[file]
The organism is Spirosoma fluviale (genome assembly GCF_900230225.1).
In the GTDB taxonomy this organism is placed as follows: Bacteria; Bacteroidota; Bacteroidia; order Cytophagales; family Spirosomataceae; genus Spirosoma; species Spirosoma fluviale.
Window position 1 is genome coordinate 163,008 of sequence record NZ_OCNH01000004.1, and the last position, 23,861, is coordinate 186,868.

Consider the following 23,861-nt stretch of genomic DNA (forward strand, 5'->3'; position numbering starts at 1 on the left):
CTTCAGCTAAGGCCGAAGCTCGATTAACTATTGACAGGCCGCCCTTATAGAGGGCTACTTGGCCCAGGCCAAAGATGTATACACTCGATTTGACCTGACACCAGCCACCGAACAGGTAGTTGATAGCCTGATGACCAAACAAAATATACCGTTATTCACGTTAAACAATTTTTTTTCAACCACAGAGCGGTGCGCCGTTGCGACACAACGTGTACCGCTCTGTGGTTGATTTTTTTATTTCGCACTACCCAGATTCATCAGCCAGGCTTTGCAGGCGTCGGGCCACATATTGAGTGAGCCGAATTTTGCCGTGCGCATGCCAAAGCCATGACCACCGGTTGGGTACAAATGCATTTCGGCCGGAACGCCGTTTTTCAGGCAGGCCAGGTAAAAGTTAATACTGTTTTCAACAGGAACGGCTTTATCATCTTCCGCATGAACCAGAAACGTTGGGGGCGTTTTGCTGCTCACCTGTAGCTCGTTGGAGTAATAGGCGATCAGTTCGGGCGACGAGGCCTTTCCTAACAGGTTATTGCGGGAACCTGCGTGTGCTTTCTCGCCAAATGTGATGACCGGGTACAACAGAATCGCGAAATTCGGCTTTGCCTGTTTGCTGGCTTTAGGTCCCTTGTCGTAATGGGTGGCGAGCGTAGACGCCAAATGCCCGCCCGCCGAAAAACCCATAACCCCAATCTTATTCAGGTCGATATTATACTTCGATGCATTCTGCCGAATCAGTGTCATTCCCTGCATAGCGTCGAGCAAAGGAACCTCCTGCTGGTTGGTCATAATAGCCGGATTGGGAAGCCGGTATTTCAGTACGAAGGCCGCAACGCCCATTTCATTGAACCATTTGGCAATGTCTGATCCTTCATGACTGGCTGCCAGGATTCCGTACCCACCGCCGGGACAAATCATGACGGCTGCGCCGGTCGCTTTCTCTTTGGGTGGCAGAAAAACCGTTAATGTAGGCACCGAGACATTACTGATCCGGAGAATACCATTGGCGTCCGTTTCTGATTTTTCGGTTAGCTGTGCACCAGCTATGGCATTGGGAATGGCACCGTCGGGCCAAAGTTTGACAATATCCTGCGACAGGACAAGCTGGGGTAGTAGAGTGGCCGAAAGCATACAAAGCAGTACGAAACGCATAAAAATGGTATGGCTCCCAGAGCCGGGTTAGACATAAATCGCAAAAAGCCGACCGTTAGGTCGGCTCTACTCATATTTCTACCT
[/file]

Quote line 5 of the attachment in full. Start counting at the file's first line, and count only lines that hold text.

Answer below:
CTTCAGCTAAGGCCGAAGCTCGATTAACTATTGACAGGCCGCCCTTATAGAGGGCTACTTGGCCCAGGCCAAAGATGTATACACTCGATTTGACCTGACACCAGCCACCGAACAGGTAGTTGATAGCCTGATGACCAAACAAAATATACCGTTATTCACGTTAAACAATTTTTTTTCAACCACAGAGCGGTGCGCCGTTGCGACACAACGTGTACCGCTCTGTGGTTGATTTTTTTATTTCGCACTACCCAGATTCATCAGCCAGGCTTTGCAGGCGTCGGGCCACATATTGAGTGAGCCGAATTTTGCCGTGCGCATGCCAAAGCCATGACCACCGGTTGGGTACAAATGCATTTCGGCCGGAACGCCGTTTTTCAGGCAGGCCAGGTAAAAGTTAATACTGTTTTCAACAGGAACGGCTTTATCATCTTCCGCATGAACCAGAAACGTTGGGGGCGTTTTGCTGCTCACCTGTAGCTCGTTGGAGTAATAGGCGATCAGTTCGGGCGACGAGGCCTTTCCTAACAGGTTATTGCGGGAACCTGCGTGTGCTTTCTCGCCAAATGTGATGACCGGGTACAACAGAATCGCGAAATTCGGCTTTGCCTGTTTGCTGGCTTTAGGTCCCTTGTCGTAATGGGTGGCGAGCGTAGACGCCAAATGCCCGCCCGCCGAAAAACCCATAACCCCAATCTTATTCAGGTCGATATTATACTTCGATGCATTCTGCCGAATCAGTGTCATTCCCTGCATAGCGTCGAGCAAAGGAACCTCCTGCTGGTTGGTCATAATAGCCGGATTGGGAAGCCGGTATTTCAGTACGAAGGCCGCAACGCCCATTTCATTGAACCATTTGGCAATGTCTGATCCTTCATGACTGGCTGCCAGGATTCCGTACCCACCGCCGGGACAAATCATGACGGCTGCGCCGGTCGCTTTCTCTTTGGGTGGCAGAAAAACCGTTAATGTAGGCACCGAGACATTACTGATCCGGAGAATACCATTGGCGTCCGTTTCTGATTTTTCGGTTAGCTGTGCACCAGCTATGGCATTGGGAATGGCACCGTCGGGCCAAAGTTTGACAATATCCTGCGACAGGACAAGCTGGGGTAGTAGAGTGGCCGAAAGCATACAAAGCAGTACGAAACGCATAAAAATGGTATGGCTCCCAGAGCCGGGTTAGACATAAATCGCAAAAAGCCGACCGTTAGGTCGGCTCTACTCATATTTCTACCT